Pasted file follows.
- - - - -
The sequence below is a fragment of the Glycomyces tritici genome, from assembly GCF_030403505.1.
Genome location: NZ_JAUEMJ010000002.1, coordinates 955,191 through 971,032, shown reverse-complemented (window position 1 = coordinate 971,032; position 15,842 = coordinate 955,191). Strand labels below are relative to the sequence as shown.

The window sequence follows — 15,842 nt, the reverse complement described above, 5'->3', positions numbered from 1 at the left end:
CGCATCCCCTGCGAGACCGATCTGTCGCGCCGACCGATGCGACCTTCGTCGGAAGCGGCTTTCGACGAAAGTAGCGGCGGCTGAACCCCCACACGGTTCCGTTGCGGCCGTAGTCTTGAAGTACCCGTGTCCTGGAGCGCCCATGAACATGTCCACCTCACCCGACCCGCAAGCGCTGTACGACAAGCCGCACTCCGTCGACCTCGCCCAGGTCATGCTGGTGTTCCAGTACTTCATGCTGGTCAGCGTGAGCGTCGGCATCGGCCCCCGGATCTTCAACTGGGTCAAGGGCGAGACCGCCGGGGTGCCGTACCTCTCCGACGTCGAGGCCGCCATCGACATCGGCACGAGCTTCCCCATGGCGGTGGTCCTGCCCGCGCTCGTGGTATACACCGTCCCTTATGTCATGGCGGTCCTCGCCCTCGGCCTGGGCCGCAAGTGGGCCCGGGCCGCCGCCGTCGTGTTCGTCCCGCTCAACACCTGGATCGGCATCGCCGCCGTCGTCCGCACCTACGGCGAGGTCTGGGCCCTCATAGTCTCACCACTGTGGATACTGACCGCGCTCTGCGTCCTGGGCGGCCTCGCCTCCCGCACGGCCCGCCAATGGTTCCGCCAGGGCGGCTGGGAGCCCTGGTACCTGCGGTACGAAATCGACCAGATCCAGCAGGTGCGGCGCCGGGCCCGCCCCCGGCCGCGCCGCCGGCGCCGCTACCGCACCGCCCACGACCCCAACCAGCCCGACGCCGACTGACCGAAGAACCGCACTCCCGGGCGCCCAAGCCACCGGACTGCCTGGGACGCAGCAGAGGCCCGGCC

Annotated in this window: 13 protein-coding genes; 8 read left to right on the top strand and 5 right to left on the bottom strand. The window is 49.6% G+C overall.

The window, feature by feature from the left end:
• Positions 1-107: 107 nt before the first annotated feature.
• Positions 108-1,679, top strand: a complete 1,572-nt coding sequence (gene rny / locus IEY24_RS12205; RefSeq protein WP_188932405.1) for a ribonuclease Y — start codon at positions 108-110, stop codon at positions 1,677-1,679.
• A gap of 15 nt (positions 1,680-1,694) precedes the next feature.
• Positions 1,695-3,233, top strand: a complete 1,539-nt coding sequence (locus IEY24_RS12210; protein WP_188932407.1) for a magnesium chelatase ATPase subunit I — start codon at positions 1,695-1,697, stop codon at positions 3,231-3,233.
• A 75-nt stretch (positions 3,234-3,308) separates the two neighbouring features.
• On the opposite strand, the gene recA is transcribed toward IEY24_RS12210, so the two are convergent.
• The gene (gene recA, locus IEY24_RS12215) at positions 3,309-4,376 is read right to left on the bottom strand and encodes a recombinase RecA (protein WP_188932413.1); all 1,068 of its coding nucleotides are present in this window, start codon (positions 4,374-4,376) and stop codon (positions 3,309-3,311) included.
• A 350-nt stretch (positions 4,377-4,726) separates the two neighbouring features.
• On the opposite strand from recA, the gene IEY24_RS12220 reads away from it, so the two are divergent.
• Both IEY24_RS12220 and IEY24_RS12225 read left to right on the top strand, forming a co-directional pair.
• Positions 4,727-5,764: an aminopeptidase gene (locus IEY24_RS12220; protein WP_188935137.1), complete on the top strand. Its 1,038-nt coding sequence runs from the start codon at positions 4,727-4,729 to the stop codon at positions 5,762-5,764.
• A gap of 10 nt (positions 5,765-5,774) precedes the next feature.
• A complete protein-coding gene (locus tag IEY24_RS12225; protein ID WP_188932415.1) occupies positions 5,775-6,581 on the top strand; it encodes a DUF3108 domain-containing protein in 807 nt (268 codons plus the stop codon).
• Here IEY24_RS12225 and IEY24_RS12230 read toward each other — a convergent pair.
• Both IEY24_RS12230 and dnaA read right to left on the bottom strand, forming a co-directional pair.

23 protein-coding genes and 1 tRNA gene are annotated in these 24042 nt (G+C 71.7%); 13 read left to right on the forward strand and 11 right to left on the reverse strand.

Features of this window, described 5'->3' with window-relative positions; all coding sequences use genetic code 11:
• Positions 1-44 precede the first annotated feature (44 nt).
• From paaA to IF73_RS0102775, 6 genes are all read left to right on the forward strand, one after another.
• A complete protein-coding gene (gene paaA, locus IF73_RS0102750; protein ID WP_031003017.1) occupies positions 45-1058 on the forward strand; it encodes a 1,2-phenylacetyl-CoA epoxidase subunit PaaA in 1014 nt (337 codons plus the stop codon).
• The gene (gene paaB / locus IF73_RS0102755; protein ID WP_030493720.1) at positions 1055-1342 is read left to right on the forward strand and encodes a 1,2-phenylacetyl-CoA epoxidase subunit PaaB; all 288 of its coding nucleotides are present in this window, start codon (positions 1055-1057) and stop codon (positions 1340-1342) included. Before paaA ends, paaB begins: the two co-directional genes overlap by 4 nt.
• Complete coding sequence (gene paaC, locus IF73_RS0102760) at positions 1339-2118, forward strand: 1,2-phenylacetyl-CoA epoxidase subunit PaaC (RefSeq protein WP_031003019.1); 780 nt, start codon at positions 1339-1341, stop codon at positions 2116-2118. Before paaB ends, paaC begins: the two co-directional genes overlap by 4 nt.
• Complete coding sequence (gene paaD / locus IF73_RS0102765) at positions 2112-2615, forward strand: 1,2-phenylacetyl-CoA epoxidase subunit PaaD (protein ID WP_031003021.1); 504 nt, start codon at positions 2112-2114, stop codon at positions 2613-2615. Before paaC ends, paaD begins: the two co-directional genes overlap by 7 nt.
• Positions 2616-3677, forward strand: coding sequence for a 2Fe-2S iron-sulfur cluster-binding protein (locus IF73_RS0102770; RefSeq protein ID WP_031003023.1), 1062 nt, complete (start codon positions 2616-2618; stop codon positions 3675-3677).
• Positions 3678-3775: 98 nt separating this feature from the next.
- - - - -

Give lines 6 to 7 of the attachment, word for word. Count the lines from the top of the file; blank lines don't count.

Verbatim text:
The window, feature by feature from the left end:
• Positions 1-107: 107 nt before the first annotated feature.